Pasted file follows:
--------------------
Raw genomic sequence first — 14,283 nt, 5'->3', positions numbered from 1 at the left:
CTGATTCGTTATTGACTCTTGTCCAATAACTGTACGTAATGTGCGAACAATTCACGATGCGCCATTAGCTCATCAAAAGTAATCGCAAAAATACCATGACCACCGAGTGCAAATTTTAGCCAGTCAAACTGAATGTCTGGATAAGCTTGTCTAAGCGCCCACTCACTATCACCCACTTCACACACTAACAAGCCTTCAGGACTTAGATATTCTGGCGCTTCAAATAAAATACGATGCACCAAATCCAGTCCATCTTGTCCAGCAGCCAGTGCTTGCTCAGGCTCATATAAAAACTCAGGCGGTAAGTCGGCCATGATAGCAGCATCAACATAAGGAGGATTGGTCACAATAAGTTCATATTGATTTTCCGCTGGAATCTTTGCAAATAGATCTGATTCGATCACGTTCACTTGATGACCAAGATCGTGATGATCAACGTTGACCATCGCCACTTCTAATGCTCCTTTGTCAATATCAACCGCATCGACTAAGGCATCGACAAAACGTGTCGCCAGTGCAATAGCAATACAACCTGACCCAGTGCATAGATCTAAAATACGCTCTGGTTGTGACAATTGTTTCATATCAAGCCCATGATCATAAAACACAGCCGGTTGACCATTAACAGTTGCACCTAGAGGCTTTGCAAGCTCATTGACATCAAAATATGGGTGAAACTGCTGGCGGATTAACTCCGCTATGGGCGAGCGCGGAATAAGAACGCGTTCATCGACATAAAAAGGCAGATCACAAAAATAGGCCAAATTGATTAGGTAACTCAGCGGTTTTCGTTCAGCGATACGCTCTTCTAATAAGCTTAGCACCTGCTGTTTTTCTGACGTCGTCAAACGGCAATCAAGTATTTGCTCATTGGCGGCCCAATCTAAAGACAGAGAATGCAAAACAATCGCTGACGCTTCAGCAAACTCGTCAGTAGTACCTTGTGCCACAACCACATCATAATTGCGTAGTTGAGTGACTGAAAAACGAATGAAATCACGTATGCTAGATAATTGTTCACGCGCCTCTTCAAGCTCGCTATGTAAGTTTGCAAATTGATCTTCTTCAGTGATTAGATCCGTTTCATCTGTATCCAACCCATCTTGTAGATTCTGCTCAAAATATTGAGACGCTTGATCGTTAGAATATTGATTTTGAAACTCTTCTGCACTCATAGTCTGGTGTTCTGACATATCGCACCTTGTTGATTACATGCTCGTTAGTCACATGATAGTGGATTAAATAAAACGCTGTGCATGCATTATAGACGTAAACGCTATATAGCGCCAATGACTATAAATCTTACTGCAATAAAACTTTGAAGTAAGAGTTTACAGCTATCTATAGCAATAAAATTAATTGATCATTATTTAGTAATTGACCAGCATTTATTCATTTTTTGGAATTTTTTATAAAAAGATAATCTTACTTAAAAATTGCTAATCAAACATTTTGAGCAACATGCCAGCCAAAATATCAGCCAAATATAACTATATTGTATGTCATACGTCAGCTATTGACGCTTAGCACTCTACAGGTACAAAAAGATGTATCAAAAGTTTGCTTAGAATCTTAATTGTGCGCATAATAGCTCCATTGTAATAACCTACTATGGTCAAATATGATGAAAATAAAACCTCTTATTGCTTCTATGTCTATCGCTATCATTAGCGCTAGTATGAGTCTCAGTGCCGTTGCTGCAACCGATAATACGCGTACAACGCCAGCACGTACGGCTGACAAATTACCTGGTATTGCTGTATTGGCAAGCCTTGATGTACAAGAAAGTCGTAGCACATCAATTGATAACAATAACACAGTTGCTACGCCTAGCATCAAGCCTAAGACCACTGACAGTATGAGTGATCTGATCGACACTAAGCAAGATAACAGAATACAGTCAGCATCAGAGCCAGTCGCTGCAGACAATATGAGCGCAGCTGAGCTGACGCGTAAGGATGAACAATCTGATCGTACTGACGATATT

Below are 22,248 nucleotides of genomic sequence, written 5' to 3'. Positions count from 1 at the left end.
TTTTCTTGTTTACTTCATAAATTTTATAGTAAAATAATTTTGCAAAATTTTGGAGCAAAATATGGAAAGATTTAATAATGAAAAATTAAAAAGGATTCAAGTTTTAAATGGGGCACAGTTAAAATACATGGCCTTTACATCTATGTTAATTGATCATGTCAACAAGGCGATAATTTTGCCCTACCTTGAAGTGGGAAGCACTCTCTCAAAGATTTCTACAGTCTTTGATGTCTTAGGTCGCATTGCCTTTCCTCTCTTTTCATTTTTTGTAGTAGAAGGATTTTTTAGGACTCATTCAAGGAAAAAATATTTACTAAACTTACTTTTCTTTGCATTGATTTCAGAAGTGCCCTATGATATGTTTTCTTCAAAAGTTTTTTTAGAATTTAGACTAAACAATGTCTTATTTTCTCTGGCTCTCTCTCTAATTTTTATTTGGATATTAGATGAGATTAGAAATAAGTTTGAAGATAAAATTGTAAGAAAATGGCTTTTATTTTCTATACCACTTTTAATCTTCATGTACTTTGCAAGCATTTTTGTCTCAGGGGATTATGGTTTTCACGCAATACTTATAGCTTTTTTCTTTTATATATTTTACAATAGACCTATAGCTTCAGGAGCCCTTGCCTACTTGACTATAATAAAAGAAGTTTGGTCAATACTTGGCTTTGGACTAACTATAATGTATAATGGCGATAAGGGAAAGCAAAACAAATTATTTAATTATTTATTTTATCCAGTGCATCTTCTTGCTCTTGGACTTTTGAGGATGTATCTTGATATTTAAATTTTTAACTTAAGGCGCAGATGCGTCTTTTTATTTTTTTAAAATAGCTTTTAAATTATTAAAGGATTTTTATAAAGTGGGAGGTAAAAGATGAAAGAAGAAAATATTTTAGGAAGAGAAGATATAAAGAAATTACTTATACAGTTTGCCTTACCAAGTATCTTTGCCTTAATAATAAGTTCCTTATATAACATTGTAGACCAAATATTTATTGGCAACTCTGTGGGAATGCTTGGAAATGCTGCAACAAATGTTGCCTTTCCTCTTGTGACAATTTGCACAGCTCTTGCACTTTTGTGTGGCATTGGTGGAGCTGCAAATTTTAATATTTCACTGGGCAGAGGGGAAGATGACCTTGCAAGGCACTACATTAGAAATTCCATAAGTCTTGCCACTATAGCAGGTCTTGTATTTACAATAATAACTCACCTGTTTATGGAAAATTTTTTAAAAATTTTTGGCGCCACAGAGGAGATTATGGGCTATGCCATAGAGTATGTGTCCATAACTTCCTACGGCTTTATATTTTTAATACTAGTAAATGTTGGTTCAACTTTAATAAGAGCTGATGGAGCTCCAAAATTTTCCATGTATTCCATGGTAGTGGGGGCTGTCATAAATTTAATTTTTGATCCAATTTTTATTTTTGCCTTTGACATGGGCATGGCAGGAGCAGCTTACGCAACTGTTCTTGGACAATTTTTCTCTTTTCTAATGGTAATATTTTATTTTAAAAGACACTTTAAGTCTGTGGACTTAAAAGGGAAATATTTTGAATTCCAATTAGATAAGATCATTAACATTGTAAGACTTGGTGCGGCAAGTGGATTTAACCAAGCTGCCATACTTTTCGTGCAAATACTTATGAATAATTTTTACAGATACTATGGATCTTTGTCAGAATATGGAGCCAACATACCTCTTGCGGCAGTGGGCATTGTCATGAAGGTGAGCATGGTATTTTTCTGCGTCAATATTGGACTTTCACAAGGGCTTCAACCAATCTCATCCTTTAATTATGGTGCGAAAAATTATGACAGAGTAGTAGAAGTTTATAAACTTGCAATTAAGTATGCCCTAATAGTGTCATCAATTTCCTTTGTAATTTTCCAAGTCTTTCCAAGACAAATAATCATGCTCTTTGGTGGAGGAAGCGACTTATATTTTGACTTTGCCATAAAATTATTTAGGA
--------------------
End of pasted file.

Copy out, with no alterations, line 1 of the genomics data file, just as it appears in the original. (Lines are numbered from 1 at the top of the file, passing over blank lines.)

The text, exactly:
Raw genomic sequence first — 14,283 nt, 5'->3', positions numbered from 1 at the left: